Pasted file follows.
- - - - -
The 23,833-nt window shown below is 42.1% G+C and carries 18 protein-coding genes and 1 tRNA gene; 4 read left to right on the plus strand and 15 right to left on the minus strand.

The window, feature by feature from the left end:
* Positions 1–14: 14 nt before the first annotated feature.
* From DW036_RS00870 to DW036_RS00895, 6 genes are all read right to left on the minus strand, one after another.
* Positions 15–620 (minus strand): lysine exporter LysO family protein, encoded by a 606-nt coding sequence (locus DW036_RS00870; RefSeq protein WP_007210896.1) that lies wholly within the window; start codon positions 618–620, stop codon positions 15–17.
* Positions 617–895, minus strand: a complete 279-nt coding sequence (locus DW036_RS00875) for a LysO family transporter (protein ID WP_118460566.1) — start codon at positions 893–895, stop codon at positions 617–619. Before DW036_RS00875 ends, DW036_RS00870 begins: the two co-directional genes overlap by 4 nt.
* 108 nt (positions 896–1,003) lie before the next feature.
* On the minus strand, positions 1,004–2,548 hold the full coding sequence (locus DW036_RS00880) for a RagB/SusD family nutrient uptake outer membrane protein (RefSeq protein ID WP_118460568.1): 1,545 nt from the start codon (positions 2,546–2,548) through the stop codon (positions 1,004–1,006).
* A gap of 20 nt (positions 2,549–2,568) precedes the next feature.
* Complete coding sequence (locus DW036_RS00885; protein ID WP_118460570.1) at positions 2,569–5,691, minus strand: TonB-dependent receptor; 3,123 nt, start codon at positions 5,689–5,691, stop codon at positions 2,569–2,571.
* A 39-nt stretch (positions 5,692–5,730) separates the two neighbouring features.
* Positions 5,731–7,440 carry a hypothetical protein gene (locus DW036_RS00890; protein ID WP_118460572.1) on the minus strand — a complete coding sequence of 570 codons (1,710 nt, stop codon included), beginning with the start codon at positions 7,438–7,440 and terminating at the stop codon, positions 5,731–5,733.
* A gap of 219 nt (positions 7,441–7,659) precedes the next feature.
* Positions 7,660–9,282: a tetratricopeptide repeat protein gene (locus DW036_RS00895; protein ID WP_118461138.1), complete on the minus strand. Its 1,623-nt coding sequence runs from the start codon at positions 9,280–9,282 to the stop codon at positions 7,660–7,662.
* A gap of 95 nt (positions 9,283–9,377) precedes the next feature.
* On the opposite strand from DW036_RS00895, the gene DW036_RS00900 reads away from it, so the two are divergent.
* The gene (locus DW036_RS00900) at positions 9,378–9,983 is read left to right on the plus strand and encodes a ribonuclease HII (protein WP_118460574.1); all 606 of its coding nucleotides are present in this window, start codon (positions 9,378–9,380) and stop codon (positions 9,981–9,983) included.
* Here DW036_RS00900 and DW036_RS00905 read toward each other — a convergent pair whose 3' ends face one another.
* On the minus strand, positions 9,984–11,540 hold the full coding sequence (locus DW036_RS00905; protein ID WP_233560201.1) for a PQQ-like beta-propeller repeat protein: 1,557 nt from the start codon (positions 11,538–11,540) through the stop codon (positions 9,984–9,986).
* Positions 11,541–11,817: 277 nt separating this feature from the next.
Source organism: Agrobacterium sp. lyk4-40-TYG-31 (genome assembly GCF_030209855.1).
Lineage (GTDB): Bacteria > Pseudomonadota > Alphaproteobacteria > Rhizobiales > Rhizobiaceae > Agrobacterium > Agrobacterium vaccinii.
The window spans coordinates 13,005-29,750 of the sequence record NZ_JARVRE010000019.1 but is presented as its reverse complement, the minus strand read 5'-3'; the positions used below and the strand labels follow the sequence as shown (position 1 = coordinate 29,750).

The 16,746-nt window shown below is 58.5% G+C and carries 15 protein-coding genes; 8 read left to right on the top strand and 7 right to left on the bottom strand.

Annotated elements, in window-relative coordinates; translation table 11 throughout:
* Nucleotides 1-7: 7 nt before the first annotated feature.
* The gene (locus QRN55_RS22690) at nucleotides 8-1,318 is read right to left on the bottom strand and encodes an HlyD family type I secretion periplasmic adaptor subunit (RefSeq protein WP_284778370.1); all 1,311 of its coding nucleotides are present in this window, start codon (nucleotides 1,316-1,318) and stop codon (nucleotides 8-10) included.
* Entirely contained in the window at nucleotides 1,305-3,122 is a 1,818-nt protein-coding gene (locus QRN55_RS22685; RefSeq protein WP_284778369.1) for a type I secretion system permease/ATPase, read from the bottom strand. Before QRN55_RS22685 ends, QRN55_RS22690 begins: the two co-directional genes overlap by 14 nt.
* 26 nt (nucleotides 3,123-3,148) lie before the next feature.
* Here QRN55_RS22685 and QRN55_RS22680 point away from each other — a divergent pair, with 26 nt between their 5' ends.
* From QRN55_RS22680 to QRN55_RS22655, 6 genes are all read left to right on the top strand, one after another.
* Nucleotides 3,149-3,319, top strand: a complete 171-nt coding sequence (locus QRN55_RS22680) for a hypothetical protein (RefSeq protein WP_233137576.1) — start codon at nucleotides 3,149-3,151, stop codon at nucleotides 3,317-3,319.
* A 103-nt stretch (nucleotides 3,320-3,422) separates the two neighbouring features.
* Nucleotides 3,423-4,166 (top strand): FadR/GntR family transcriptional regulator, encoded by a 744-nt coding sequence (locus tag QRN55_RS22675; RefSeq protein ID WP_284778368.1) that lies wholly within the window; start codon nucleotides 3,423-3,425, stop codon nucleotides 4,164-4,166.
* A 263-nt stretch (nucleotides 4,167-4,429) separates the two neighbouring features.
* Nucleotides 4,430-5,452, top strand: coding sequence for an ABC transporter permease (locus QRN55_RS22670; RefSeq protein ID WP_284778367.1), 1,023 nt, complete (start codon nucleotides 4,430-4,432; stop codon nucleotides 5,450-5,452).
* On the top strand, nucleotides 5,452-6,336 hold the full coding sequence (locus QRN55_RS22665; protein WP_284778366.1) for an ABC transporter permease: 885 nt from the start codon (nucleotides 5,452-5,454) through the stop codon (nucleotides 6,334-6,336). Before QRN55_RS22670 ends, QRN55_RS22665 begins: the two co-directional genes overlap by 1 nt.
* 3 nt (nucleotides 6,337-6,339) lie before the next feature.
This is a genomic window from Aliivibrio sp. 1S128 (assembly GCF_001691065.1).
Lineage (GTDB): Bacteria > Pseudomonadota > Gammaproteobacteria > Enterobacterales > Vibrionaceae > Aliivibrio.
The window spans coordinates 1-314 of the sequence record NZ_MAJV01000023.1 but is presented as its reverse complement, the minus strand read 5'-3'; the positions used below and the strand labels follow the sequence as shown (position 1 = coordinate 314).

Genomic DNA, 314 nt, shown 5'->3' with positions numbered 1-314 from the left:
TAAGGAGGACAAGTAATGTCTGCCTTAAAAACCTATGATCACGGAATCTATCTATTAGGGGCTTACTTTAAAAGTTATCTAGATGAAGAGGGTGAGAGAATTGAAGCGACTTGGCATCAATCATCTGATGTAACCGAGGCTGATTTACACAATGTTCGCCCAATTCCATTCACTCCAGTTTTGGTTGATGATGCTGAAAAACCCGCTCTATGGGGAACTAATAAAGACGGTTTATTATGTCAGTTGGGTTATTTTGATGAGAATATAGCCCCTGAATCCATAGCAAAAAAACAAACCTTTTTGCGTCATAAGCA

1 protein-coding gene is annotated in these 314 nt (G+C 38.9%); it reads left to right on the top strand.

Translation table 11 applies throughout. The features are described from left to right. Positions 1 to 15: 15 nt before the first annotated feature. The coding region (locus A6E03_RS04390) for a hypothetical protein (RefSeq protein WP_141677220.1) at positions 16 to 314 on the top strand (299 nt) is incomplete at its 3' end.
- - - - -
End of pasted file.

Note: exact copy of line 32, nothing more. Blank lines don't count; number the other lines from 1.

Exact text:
* Nucleotides 3,149-3,319, top strand: a complete 171-nt coding sequence (locus QRN55_RS22680) for a hypothetical protein (RefSeq protein WP_233137576.1) — start codon at nucleotides 3,149-3,151, stop codon at nucleotides 3,317-3,319.